July 10, 2018

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2014 Case Study: Tory Dandy
Neil's brief primer: A longtime recruiter in the South Carolina area for the late Eugene Parker, the game changed for Tory when the NFLPA outlawed runners in the spring of 2013. One of the most 'connected' football people in the Carolinas, Tory has deep roots across the high school and college landscape in the Carolinas. He pursued certification in 2013 and passed the test, and in his first year certified, co-represented several draftees and undrafted free agents, including the No. 4 pick in the draft, Buffalo's Sammy Watkins. It was the first time in decades that a first-year agent represented a top-five pick.
Active NFL clients (2014): Dandy represents two veterans, Rams DE Alex Carrington and Cardinals WO Brittan Golden, along with four rookies: 49ers WO Bruce Ellington (4/106) , Giants DT Kelcy Quarles (UDFA), Minnesota OT Antonio 'Tiny' Richardson (UDFA) and the aforementioned Watkins. Editor's note: Today, he represents 28 active NFL players, including several former first-rounders.
Why did he become an agent?: "My junior year in college I was playing at Tusculum and had a torn rotator cuff, and had previously had surgery on the other shoulder, but I still wanted to work in sports. I had no blueprint, so I did my research and ran across this field. One of my fraternity brothers was working at Synergy Sports in South Carolina, and they had (former NFL RB) Duce Staley and (current Cardinals DE) John Abraham, and I trained with (Synergy) and just started from there. I had no idea about this career and what it entailed, and once I got into it, I just fell in love with it."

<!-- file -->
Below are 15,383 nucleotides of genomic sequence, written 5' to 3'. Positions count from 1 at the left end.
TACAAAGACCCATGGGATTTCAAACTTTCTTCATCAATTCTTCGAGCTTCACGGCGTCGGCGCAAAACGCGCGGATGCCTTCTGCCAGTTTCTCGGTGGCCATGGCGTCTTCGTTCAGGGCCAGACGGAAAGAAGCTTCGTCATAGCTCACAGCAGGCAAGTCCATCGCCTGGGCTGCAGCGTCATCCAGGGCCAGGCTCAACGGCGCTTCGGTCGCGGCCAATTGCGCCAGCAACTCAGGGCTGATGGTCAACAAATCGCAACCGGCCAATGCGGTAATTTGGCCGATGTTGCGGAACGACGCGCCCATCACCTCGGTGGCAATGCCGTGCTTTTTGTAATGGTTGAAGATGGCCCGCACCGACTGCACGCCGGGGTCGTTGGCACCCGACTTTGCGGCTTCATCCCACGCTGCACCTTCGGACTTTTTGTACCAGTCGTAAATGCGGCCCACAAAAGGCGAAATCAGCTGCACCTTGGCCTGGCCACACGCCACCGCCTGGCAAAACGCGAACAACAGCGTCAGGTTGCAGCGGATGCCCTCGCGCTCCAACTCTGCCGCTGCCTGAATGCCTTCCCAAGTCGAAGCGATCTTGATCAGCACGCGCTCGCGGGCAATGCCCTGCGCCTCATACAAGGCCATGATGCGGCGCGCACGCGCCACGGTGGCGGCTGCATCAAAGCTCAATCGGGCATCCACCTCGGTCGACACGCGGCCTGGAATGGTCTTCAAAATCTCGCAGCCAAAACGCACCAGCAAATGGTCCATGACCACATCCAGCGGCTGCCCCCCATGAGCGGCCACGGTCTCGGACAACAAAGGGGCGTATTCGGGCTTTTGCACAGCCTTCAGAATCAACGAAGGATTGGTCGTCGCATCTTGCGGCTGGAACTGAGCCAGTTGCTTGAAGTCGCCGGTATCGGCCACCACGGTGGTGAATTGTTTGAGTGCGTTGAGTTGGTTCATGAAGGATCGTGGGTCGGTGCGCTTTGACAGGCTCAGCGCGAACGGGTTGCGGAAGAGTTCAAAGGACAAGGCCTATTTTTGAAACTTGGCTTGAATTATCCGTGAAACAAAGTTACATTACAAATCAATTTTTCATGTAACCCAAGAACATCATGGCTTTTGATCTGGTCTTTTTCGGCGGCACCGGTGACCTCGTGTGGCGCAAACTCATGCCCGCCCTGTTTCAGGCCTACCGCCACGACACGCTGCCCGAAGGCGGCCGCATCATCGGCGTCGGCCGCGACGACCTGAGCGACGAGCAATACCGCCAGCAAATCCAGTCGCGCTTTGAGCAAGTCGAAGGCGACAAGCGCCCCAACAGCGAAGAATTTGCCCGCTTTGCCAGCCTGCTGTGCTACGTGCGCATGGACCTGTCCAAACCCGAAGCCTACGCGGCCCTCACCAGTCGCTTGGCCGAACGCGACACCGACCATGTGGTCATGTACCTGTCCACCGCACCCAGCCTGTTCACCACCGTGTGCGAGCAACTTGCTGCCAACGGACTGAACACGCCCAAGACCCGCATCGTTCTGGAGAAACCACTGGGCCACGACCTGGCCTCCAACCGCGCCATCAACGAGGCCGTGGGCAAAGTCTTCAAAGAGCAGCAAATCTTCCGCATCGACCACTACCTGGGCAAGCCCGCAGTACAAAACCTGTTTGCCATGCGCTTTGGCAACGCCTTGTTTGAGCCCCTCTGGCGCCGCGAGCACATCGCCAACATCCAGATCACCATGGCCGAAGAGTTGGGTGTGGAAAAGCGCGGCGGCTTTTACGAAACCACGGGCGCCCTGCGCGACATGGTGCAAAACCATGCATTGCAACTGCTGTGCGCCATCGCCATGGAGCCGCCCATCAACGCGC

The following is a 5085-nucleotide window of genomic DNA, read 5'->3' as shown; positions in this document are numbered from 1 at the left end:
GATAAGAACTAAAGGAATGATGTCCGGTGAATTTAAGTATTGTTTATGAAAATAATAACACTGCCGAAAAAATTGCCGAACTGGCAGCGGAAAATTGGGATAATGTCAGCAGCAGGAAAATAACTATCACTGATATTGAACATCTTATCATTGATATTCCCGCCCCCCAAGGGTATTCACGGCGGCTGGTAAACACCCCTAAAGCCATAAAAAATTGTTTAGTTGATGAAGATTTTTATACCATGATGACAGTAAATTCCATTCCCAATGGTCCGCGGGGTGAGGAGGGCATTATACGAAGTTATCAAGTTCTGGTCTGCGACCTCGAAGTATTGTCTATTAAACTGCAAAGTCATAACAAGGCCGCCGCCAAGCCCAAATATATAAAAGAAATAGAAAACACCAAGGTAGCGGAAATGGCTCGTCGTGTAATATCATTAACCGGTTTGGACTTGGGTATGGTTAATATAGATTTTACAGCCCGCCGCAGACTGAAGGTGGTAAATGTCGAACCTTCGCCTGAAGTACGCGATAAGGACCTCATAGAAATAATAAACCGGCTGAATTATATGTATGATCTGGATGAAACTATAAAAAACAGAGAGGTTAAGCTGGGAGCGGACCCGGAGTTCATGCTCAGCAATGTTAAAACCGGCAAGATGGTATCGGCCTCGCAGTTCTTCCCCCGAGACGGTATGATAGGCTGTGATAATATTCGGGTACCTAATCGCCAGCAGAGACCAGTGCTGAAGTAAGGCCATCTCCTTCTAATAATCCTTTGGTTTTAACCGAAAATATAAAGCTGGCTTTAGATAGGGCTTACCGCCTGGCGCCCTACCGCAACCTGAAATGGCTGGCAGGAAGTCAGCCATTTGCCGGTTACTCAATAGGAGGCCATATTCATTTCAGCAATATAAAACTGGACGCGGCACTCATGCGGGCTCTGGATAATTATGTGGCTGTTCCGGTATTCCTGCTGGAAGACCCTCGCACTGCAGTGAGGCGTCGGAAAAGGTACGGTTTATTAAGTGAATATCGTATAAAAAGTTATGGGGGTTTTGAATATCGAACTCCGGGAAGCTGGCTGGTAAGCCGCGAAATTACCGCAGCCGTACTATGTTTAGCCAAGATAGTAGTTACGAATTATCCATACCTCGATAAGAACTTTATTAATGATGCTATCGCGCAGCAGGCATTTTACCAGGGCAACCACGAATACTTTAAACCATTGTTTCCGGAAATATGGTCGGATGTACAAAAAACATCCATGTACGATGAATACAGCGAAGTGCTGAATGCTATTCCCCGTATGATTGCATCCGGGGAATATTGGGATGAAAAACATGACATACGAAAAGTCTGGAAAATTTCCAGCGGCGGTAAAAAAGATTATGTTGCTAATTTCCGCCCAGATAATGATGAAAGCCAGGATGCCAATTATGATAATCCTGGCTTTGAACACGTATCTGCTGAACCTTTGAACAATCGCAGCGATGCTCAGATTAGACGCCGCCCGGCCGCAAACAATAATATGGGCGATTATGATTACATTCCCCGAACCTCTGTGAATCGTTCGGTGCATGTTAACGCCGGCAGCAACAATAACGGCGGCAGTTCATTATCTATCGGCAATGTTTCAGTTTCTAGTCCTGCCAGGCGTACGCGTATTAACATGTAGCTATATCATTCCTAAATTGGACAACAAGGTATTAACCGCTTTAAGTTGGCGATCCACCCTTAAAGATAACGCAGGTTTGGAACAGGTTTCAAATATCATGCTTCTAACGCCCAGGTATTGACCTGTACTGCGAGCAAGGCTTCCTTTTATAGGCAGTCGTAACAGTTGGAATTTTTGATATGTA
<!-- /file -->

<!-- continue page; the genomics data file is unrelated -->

Day job: "This is 24-7 for me. My job is to make sure my guys are taken care of."
His take on the NFLPA exam: "I've been around the business for 10 years, so the terminology, I was familiar with. It's definitely a challenge if you're not prepared, but if you go in there well-prepared, I think you can take it and pass."
Hardest part of being an agent: "I would have to say (getting past) a lot of the fluff in the business that is being perceived (as credible) by families and also potential clients. A lot of agents have been dishonest, so when you try to do the right thing, it makes it kind of tough to do it the right way. But I am a true believer in doing it the right way, and I truly believe God will put the right young men in my life that are really supposed to be in my life, so that's how I am at peace in this business. Every potential client is not necessarily the right fit for you."
He felt like he'd had a successful first year as a contract advisor when: . . . "Well, first of all, when you have one client that's great, but to go into a draft with five guys that have a chance to get drafted, and four are on teams right now, plus to have a top-five pick, that's a rare feat, and just to know that is humbling in itself. It's been a blessing."
Lesson he learned that he wished he'd known last summer: "I've been in the (client management) business 15 years now, and I wished I'd gotten certified maybe 3-4 years ago."

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Sincerely, Neil Stratton
Inside the League

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